IT'S JUST AS WIDE. Burlington, now BNSF, Milwaukee, now CP, Soo Line, now CN, North Western, now Union Pacific. Farewell, Hillsboro and North Eastern and Ahnapee and Western. But there's a common-carrier railroad in Wisconsin shorter than the East Troy Electric.

The Tomahawk Railway is the shortest railroad line in Wisconsin. Four miles of rail line, two locomotives and 17 workers are all that's left of an old logging railroad built on sweat and dreams.

Yet the Tomahawk remains one of those vital, nearly unseen cogs in the northern Wisconsin economy. It still runs, brings raw material such as coal and waste paper into the Packaging Corporation of America's massive containerboard mill and moves the finished products onto the long-distance freight lines via the CN, the Canadian National.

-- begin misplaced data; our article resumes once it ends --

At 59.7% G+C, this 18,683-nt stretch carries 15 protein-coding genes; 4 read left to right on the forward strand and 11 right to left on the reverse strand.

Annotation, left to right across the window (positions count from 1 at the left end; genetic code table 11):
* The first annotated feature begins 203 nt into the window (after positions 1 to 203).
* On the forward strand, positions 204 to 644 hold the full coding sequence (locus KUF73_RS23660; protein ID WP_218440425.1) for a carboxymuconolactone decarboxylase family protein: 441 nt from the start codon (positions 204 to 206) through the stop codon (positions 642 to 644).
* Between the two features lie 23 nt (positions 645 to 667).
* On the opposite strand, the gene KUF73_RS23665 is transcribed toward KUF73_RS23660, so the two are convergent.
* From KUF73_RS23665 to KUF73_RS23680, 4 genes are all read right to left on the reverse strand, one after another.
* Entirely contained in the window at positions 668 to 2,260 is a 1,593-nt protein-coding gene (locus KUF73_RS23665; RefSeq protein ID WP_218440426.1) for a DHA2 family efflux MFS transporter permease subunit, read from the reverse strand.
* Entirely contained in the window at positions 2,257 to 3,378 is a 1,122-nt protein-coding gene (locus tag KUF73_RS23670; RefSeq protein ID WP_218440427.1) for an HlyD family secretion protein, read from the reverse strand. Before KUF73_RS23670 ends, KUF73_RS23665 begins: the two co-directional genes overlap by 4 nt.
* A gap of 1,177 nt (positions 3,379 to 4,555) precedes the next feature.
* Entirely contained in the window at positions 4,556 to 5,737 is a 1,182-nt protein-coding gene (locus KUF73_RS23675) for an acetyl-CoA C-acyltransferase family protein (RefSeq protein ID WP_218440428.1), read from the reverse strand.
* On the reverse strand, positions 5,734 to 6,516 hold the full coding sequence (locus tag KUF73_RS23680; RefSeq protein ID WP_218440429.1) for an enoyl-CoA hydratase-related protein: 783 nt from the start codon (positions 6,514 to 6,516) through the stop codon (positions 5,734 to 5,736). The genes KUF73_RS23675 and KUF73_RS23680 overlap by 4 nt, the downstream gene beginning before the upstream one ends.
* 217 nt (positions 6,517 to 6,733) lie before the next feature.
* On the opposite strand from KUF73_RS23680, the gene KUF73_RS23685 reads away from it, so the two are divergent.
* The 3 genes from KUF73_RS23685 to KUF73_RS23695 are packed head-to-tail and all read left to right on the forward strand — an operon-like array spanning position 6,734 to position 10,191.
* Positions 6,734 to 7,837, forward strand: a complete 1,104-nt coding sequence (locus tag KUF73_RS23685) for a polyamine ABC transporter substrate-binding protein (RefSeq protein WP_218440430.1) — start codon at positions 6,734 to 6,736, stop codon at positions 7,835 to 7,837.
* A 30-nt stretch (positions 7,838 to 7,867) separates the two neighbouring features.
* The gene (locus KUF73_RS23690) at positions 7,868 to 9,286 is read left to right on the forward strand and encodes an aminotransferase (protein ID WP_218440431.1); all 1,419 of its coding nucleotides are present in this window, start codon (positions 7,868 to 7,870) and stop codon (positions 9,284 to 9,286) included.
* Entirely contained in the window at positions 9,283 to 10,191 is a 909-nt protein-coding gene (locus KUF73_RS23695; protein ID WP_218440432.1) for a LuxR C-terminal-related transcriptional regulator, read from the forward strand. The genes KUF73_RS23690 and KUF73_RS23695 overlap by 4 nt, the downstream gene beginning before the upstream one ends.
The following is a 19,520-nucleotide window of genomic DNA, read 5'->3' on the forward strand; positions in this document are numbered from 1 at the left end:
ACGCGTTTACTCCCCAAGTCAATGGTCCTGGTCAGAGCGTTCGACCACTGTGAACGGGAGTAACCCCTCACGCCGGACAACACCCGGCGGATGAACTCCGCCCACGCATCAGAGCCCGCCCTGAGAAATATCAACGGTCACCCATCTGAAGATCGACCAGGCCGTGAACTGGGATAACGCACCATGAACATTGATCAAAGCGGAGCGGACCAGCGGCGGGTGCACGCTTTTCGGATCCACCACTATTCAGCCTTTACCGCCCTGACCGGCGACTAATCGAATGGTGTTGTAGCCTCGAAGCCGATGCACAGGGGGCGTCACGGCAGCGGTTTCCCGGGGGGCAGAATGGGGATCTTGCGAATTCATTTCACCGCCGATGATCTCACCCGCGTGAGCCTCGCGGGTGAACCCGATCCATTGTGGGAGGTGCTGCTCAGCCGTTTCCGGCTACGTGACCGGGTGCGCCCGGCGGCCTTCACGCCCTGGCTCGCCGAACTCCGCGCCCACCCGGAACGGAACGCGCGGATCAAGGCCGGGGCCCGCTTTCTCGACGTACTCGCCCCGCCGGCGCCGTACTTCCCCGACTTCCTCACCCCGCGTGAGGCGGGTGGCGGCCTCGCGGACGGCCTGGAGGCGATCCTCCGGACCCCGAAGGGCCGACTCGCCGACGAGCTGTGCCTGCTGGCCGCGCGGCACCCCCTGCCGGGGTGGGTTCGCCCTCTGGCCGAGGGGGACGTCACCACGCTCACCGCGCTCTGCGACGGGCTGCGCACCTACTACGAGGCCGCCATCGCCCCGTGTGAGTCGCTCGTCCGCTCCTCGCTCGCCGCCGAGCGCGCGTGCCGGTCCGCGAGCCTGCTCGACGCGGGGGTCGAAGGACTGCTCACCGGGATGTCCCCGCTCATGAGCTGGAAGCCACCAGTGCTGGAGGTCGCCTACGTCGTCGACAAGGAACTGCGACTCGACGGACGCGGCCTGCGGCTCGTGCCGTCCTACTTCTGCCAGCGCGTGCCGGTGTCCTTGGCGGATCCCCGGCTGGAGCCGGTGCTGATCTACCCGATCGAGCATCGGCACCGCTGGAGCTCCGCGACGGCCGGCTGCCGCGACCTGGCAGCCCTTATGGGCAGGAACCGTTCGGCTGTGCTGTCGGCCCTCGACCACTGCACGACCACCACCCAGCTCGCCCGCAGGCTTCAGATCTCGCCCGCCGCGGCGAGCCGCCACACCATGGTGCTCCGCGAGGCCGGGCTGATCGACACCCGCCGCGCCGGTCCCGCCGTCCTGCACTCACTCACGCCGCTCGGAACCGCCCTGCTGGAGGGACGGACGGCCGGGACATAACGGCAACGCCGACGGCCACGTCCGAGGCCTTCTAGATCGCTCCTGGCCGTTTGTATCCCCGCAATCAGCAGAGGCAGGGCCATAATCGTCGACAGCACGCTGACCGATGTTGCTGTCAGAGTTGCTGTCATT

Here, old-fashioned railroading thrives, a carload at a time.

This isn't nostalgia - it is commerce with an endearing side, a railroad that is but a single red dot on a route map of parent Genesee & Wyoming Inc.

With illustrations and the obligatory train-spotter stories.

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